Rise in steel prices to hurt automakers

With domestic steel prices set to increase in the range of 10-12 per cent following the imposition of the minimum import prices (MIP) by the Union Government, the margins of automobile manufacturers are expected to come under strain. Analysts feel that a 10 per cent increase in domestic steel prices would require price increases in the range of 0.6 per cent to 1.6 per cent depending on categories.

Some OEMs like Maruti Suzuki India Ltd (MSIL) say that they have long-term contracts, and therefore the current price rise would not have an immediate impact.

According to a recent report by Kotak Institutional Securities, steel cost accounts for around 7 per cent for two-wheelers, 10 per cent for passenger vehicles, and 16 per cent for medium and heavy commercial vehicles (MHCV). Therefore, to ensure no impact on EBITDA margins, a 10 per cent increase in domestic steel prices would require a price increase of 0.6 per cent in two-wheelers, 1 per cent in passenger vehicles and 1.6 per cent in MHCV segment.

A senior industry official in the MHCV segment felt that while the commodity prices have remained low in the past few months, the rates of discounts offered by OEMs have also been high. "This resulted in margins being thin enough. Now, with the steel prices going up, the OEMs would definitely pass on the cost increase to the consumers," he said adding that as this is likely to be a concerted move by the industry, there should not be any impact on demand.

                                                                                                                                                                                                                                                 Breakdown of metal cost as % of sales for auto OEMs   Hero MotoCorp Bajaj Auto Maruti Suzuki M&M Tata Motors Ashok Leyland Metal content 18.3  21.2 18.8 19.1 22.0 26.0 Steel content 6.5 9.8 10.0 11.3 13.3 16.2 Aluminium content 6.5 5.3 3.8 2.6 2.7 2.6 Copper content 1.8 2.1 1.7 1.9 2.2 2.8 Other Metal Content 3.6 4.1 3.3 3.3 3.8 4.4 Source: Company data, Kotak Institutional Equities estimates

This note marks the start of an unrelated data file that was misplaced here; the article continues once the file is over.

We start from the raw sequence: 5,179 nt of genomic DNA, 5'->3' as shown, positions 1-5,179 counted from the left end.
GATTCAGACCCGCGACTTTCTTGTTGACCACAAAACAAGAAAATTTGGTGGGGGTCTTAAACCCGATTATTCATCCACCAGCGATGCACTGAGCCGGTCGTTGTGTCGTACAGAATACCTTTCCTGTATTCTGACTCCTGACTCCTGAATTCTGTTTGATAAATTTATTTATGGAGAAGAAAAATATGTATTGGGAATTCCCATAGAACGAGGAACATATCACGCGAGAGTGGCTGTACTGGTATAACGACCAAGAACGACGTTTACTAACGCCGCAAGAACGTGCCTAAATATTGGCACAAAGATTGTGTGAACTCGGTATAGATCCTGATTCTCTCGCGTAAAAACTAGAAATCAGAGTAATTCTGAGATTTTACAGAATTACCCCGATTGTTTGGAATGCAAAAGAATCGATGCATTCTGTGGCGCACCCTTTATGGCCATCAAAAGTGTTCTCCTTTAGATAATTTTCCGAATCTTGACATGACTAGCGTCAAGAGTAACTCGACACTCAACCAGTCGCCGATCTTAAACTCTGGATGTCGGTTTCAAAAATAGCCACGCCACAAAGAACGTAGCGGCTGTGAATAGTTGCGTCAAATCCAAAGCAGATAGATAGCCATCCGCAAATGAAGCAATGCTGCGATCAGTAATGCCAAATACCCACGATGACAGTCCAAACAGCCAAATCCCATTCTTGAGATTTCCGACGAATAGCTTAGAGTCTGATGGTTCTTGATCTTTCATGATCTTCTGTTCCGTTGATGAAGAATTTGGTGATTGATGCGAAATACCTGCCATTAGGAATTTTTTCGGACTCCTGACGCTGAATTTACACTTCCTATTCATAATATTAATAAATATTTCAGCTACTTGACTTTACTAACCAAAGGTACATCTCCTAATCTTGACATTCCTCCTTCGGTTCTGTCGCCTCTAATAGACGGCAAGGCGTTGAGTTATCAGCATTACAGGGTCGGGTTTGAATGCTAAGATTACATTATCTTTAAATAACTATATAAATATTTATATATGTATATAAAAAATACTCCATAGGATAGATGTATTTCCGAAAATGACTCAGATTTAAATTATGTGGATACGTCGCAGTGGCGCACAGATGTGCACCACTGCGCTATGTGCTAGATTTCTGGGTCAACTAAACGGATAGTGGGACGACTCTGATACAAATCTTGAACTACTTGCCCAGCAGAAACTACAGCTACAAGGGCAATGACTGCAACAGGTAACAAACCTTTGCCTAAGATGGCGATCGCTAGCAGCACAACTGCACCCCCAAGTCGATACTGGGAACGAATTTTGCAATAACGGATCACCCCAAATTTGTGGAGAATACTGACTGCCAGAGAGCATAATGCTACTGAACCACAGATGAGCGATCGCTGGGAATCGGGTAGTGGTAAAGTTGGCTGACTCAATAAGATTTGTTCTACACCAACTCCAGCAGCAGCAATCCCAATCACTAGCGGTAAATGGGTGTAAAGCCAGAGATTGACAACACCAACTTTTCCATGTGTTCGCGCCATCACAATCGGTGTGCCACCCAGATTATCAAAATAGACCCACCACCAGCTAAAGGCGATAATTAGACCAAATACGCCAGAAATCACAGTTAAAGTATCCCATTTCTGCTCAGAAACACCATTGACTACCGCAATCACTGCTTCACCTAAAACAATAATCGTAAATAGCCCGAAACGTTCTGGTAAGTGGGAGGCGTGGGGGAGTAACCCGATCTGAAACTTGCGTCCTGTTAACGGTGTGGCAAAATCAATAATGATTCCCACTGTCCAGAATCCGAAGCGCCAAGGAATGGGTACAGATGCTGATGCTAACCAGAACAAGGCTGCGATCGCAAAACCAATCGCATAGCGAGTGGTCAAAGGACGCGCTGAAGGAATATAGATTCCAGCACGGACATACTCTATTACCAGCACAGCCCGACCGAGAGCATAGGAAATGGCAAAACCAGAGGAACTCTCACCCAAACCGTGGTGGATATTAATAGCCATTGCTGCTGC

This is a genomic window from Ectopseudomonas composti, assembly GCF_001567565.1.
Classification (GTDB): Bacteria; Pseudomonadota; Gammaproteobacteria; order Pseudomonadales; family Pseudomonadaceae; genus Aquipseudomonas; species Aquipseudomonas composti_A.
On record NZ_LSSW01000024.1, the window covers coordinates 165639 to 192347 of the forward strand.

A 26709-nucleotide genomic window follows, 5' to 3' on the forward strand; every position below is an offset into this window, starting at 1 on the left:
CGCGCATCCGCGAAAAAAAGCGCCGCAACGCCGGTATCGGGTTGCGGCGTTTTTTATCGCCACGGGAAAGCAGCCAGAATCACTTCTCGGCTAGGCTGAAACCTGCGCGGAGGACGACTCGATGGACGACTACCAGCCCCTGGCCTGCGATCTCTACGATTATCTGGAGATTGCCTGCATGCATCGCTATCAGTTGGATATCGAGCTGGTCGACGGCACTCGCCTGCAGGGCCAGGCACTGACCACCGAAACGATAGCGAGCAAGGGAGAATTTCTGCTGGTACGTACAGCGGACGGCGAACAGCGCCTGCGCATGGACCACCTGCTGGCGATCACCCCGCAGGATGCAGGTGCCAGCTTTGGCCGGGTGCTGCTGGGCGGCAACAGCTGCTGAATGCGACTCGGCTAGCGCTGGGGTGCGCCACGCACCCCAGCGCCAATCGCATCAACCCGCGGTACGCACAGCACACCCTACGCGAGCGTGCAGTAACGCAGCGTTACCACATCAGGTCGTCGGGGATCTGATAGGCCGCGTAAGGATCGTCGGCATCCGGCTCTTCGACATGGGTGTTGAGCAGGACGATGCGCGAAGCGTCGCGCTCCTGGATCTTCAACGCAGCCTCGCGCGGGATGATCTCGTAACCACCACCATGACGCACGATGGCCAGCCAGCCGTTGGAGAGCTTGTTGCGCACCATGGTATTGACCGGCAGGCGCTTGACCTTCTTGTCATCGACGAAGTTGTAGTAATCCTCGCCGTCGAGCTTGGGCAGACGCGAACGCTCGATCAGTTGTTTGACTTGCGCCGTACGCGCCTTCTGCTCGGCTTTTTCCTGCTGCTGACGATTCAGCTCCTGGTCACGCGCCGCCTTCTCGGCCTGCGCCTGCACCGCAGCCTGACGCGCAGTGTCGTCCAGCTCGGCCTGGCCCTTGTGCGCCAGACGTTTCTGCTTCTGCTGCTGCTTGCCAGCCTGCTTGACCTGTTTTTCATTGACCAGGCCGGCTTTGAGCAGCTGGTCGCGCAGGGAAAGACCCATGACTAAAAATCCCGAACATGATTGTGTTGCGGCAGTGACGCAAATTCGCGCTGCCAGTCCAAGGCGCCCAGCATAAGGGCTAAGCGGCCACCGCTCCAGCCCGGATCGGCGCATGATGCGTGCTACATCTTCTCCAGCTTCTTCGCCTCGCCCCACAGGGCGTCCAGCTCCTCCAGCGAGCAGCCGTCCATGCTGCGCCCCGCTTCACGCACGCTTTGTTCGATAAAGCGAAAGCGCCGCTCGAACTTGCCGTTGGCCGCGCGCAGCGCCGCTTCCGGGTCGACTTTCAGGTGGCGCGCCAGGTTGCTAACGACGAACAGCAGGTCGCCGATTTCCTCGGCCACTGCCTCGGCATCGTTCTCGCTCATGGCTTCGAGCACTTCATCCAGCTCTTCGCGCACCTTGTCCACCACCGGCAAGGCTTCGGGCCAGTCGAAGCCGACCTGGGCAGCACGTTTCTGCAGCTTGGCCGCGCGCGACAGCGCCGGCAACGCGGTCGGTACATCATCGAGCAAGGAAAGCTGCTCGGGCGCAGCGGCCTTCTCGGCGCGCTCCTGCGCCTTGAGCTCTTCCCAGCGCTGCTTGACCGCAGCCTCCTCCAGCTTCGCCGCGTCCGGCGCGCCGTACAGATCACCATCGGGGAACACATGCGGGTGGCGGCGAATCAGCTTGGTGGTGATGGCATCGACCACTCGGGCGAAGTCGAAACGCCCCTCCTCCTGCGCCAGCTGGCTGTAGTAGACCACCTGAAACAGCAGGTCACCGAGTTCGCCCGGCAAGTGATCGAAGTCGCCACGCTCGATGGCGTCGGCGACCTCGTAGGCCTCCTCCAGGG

Given the improvement in industry growth, Kotak said that it felt that MHCV and passenger vehicle OEMs should be able to increase prices and pass on the impact of increase in steel prices.

"For the two-wheeler segment, the price increase needed is only 0.6 per cent (for 10 per cent increase in steel prices) which should not be too difficult for OEMs to accommodate, in our view. Therefore, overall, we expect OEMs to raise prices to pass on the impact from the potential increase in steel prices," the report said.

It also analysed the case of Bharat Forge, for whom the domestic market accounts for nearly 40 per cent of revenues, with exports constituting the remaining 60 per cent. "Alloy steel cost accounts for around 35 per cent of the company’s revenues. In the domestic market, contracts with OEMs have a pass through clause for any increase in raw material prices; therefore, increase in domestic steel prices will not have any impact on the company’s EBITDA."

However, in the export segment, if the company purchases steel from the domestic market and is not able to negotiate higher prices from customers, then, a 10 per cent price hike in alloy steel can result in a 2 per cent reduction in EBITDA margin for exports.